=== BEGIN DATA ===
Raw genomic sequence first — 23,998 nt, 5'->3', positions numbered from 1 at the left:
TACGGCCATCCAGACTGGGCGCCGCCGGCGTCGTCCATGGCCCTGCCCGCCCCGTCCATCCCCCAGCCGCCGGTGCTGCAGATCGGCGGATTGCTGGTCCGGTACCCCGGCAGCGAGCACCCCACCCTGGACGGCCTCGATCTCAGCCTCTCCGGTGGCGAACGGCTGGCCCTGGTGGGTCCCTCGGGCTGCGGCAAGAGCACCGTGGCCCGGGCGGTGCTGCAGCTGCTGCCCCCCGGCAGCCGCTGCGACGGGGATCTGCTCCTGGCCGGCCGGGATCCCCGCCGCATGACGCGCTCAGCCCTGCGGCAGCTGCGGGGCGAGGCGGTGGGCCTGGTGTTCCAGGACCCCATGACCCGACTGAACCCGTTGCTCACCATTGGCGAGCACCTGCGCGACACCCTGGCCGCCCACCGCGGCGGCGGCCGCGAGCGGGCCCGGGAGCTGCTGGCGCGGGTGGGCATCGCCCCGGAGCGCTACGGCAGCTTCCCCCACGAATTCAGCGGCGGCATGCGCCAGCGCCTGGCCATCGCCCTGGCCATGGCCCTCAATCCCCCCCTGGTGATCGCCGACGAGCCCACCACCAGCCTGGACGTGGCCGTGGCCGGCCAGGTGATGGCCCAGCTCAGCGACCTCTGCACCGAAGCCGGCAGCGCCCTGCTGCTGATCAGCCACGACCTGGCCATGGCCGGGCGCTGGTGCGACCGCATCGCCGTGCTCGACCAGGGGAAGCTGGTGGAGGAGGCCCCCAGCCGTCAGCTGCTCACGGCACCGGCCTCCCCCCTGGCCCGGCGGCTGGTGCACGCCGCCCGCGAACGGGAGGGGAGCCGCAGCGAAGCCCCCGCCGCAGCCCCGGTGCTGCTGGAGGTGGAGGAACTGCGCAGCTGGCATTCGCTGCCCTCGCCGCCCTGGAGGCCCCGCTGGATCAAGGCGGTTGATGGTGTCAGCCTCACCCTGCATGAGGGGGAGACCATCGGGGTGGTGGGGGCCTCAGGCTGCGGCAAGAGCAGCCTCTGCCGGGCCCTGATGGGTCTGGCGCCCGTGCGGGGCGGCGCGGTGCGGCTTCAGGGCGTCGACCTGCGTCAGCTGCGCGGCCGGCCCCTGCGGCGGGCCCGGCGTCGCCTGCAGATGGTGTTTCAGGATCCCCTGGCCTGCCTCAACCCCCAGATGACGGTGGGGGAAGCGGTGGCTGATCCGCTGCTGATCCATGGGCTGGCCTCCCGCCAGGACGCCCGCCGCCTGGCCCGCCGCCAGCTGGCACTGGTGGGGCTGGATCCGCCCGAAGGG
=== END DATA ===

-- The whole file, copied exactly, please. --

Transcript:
Raw genomic sequence first — 23,998 nt, 5'->3', positions numbered from 1 at the left:
TACGGCCATCCAGACTGGGCGCCGCCGGCGTCGTCCATGGCCCTGCCCGCCCCGTCCATCCCCCAGCCGCCGGTGCTGCAGATCGGCGGATTGCTGGTCCGGTACCCCGGCAGCGAGCACCCCACCCTGGACGGCCTCGATCTCAGCCTCTCCGGTGGCGAACGGCTGGCCCTGGTGGGTCCCTCGGGCTGCGGCAAGAGCACCGTGGCCCGGGCGGTGCTGCAGCTGCTGCCCCCCGGCAGCCGCTGCGACGGGGATCTGCTCCTGGCCGGCCGGGATCCCCGCCGCATGACGCGCTCAGCCCTGCGGCAGCTGCGGGGCGAGGCGGTGGGCCTGGTGTTCCAGGACCCCATGACCCGACTGAACCCGTTGCTCACCATTGGCGAGCACCTGCGCGACACCCTGGCCGCCCACCGCGGCGGCGGCCGCGAGCGGGCCCGGGAGCTGCTGGCGCGGGTGGGCATCGCCCCGGAGCGCTACGGCAGCTTCCCCCACGAATTCAGCGGCGGCATGCGCCAGCGCCTGGCCATCGCCCTGGCCATGGCCCTCAATCCCCCCCTGGTGATCGCCGACGAGCCCACCACCAGCCTGGACGTGGCCGTGGCCGGCCAGGTGATGGCCCAGCTCAGCGACCTCTGCACCGAAGCCGGCAGCGCCCTGCTGCTGATCAGCCACGACCTGGCCATGGCCGGGCGCTGGTGCGACCGCATCGCCGTGCTCGACCAGGGGAAGCTGGTGGAGGAGGCCCCCAGCCGTCAGCTGCTCACGGCACCGGCCTCCCCCCTGGCCCGGCGGCTGGTGCACGCCGCCCGCGAACGGGAGGGGAGCCGCAGCGAAGCCCCCGCCGCAGCCCCGGTGCTGCTGGAGGTGGAGGAACTGCGCAGCTGGCATTCGCTGCCCTCGCCGCCCTGGAGGCCCCGCTGGATCAAGGCGGTTGATGGTGTCAGCCTCACCCTGCATGAGGGGGAGACCATCGGGGTGGTGGGGGCCTCAGGCTGCGGCAAGAGCAGCCTCTGCCGGGCCCTGATGGGTCTGGCGCCCGTGCGGGGCGGCGCGGTGCGGCTTCAGGGCGTCGACCTGCGTCAGCTGCGCGGCCGGCCCCTGCGGCGGGCCCGGCGTCGCCTGCAGATGGTGTTTCAGGATCCCCTGGCCTGCCTCAACCCCCAGATGACGGTGGGGGAAGCGGTGGCTGATCCGCTGCTGATCCATGGGCTGGCCTCCCGCCAGGACGCCCGCCGCCTGGCCCGCCGCCAGCTGGCACTGGTGGGGCTGGATCCGCCCGAAGGG